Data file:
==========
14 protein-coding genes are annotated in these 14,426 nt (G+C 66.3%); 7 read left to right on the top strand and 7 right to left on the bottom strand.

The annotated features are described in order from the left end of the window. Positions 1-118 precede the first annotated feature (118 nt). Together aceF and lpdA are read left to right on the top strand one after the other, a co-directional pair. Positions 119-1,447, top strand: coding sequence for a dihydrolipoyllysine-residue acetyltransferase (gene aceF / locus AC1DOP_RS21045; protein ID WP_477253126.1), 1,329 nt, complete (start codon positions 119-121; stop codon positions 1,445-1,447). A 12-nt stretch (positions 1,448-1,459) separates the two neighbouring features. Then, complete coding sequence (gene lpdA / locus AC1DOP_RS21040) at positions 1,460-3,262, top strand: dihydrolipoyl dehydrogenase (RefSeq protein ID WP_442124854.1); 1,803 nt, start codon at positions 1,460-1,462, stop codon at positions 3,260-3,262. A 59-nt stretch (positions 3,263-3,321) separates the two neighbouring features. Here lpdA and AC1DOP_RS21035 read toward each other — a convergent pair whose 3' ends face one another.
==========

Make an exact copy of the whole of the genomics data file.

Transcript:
14 protein-coding genes are annotated in these 14,426 nt (G+C 66.3%); 7 read left to right on the top strand and 7 right to left on the bottom strand.

The annotated features are described in order from the left end of the window. Positions 1-118 precede the first annotated feature (118 nt). Together aceF and lpdA are read left to right on the top strand one after the other, a co-directional pair. Positions 119-1,447, top strand: coding sequence for a dihydrolipoyllysine-residue acetyltransferase (gene aceF / locus AC1DOP_RS21045; protein ID WP_477253126.1), 1,329 nt, complete (start codon positions 119-121; stop codon positions 1,445-1,447). A 12-nt stretch (positions 1,448-1,459) separates the two neighbouring features. Then, complete coding sequence (gene lpdA / locus AC1DOP_RS21040) at positions 1,460-3,262, top strand: dihydrolipoyl dehydrogenase (RefSeq protein ID WP_442124854.1); 1,803 nt, start codon at positions 1,460-1,462, stop codon at positions 3,260-3,262. A 59-nt stretch (positions 3,263-3,321) separates the two neighbouring features. Here lpdA and AC1DOP_RS21035 read toward each other — a convergent pair whose 3' ends face one another.